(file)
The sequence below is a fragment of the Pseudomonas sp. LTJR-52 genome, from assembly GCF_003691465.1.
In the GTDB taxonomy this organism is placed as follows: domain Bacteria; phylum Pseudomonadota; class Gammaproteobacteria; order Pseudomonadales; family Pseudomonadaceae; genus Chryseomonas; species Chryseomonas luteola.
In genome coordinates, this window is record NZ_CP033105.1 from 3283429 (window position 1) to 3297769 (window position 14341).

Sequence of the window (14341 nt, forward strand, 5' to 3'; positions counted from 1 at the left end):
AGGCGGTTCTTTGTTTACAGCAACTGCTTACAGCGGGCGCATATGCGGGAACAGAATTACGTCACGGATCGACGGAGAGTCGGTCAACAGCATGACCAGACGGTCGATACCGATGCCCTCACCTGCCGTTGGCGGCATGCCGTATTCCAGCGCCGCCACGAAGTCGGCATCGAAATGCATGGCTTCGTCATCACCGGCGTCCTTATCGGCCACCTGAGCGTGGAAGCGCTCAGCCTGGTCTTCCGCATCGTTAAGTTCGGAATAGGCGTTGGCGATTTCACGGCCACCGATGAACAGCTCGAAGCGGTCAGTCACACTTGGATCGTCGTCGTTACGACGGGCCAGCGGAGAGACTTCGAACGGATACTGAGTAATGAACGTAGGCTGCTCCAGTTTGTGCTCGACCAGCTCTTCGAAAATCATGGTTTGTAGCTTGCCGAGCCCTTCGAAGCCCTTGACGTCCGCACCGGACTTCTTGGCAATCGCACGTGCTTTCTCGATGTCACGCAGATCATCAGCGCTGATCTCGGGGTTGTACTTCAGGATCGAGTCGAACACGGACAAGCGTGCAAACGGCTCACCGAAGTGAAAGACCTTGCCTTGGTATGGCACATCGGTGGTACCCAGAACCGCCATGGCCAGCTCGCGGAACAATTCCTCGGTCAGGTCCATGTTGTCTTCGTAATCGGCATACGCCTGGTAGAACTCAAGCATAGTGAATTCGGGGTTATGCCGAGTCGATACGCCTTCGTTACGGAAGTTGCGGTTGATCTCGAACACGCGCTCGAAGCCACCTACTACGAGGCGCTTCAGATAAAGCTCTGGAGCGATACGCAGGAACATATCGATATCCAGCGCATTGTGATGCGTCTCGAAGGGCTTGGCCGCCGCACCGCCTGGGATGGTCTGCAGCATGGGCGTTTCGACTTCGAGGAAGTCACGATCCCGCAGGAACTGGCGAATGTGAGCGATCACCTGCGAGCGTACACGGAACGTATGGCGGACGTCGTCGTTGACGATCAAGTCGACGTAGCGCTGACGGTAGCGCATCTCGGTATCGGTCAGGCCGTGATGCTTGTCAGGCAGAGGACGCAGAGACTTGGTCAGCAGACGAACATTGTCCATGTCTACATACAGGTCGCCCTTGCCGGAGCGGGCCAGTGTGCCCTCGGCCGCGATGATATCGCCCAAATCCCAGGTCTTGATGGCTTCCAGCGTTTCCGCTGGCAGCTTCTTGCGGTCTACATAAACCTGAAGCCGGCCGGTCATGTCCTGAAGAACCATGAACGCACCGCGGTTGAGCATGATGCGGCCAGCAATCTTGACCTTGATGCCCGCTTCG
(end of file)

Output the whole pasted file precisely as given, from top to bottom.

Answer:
The sequence below is a fragment of the Pseudomonas sp. LTJR-52 genome, from assembly GCF_003691465.1.
In the GTDB taxonomy this organism is placed as follows: domain Bacteria; phylum Pseudomonadota; class Gammaproteobacteria; order Pseudomonadales; family Pseudomonadaceae; genus Chryseomonas; species Chryseomonas luteola.
In genome coordinates, this window is record NZ_CP033105.1 from 3283429 (window position 1) to 3297769 (window position 14341).

Sequence of the window (14341 nt, forward strand, 5' to 3'; positions counted from 1 at the left end):
AGGCGGTTCTTTGTTTACAGCAACTGCTTACAGCGGGCGCATATGCGGGAACAGAATTACGTCACGGATCGACGGAGAGTCGGTCAACAGCATGACCAGACGGTCGATACCGATGCCCTCACCTGCCGTTGGCGGCATGCCGTATTCCAGCGCCGCCACGAAGTCGGCATCGAAATGCATGGCTTCGTCATCACCGGCGTCCTTATCGGCCACCTGAGCGTGGAAGCGCTCAGCCTGGTCTTCCGCATCGTTAAGTTCGGAATAGGCGTTGGCGATTTCACGGCCACCGATGAACAGCTCGAAGCGGTCAGTCACACTTGGATCGTCGTCGTTACGACGGGCCAGCGGAGAGACTTCGAACGGATACTGAGTAATGAACGTAGGCTGCTCCAGTTTGTGCTCGACCAGCTCTTCGAAAATCATGGTTTGTAGCTTGCCGAGCCCTTCGAAGCCCTTGACGTCCGCACCGGACTTCTTGGCAATCGCACGTGCTTTCTCGATGTCACGCAGATCATCAGCGCTGATCTCGGGGTTGTACTTCAGGATCGAGTCGAACACGGACAAGCGTGCAAACGGCTCACCGAAGTGAAAGACCTTGCCTTGGTATGGCACATCGGTGGTACCCAGAACCGCCATGGCCAGCTCGCGGAACAATTCCTCGGTCAGGTCCATGTTGTCTTCGTAATCGGCATACGCCTGGTAGAACTCAAGCATAGTGAATTCGGGGTTATGCCGAGTCGATACGCCTTCGTTACGGAAGTTGCGGTTGATCTCGAACACGCGCTCGAAGCCACCTACTACGAGGCGCTTCAGATAAAGCTCTGGAGCGATACGCAGGAACATATCGATATCCAGCGCATTGTGATGCGTCTCGAAGGGCTTGGCCGCCGCACCGCCTGGGATGGTCTGCAGCATGGGCGTTTCGACTTCGAGGAAGTCACGATCCCGCAGGAACTGGCGAATGTGAGCGATCACCTGCGAGCGTACACGGAACGTATGGCGGACGTCGTCGTTGACGATCAAGTCGACGTAGCGCTGACGGTAGCGCATCTCGGTATCGGTCAGGCCGTGATGCTTGTCAGGCAGAGGACGCAGAGACTTGGTCAGCAGACGAACATTGTCCATGTCTACATACAGGTCGCCCTTGCCGGAGCGGGCCAGTGTGCCCTCGGCCGCGATGATATCGCCCAAATCCCAGGTCTTGATGGCTTCCAGCGTTTCCGCTGGCAGCTTCTTGCGGTCTACATAAACCTGAAGCCGGCCGGTCATGTCCTGAAGAACCATGAACGCACCGCGGTTGAGCATGATGCGGCCAGCAATCTTGACCTTGATGCCCGCTTCG